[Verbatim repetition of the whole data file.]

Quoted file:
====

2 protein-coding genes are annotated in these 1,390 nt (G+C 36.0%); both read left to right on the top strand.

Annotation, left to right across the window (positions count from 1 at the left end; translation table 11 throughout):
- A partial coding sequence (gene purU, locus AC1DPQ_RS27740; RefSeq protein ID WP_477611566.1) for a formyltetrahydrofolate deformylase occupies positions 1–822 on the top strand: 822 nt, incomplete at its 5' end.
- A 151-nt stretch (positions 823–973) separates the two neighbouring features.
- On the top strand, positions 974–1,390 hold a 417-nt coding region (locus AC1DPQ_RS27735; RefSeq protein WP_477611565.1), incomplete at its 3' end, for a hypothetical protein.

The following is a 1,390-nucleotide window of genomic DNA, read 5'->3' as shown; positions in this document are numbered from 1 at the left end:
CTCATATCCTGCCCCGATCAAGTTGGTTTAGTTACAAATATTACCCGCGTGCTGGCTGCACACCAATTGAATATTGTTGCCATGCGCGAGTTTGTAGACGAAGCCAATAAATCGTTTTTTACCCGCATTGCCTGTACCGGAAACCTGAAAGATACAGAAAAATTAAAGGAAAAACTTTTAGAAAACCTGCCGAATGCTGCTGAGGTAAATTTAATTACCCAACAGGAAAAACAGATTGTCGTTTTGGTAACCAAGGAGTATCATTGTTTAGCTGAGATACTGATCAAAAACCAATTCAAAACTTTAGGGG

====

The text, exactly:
2 protein-coding genes are annotated in these 1,390 nt (G+C 36.0%); both read left to right on the top strand.

Annotation, left to right across the window (positions count from 1 at the left end; translation table 11 throughout):
- A partial coding sequence (gene purU, locus AC1DPQ_RS27740; RefSeq protein ID WP_477611566.1) for a formyltetrahydrofolate deformylase occupies positions 1–822 on the top strand: 822 nt, incomplete at its 5' end.
- A 151-nt stretch (positions 823–973) separates the two neighbouring features.
- On the top strand, positions 974–1,390 hold a 417-nt coding region (locus AC1DPQ_RS27735; RefSeq protein WP_477611565.1), incomplete at its 3' end, for a hypothetical protein.

The following is a 1,390-nucleotide window of genomic DNA, read 5'->3' as shown; positions in this document are numbered from 1 at the left end:
CTCATATCCTGCCCCGATCAAGTTGGTTTAGTTACAAATATTACCCGCGTGCTGGCTGCACACCAATTGAATATTGTTGCCATGCGCGAGTTTGTAGACGAAGCCAATAAATCGTTTTTTACCCGCATTGCCTGTACCGGAAACCTGAAAGATACAGAAAAATTAAAGGAAAAACTTTTAGAAAACCTGCCGAATGCTGCTGAGGTAAATTTAATTACCCAACAGGAAAAACAGATTGTCGTTTTGGTAACCAAGGAGTATCATTGTTTAGCTGAGATACTGATCAAAAACCAATTCAAAACTTTAGGGG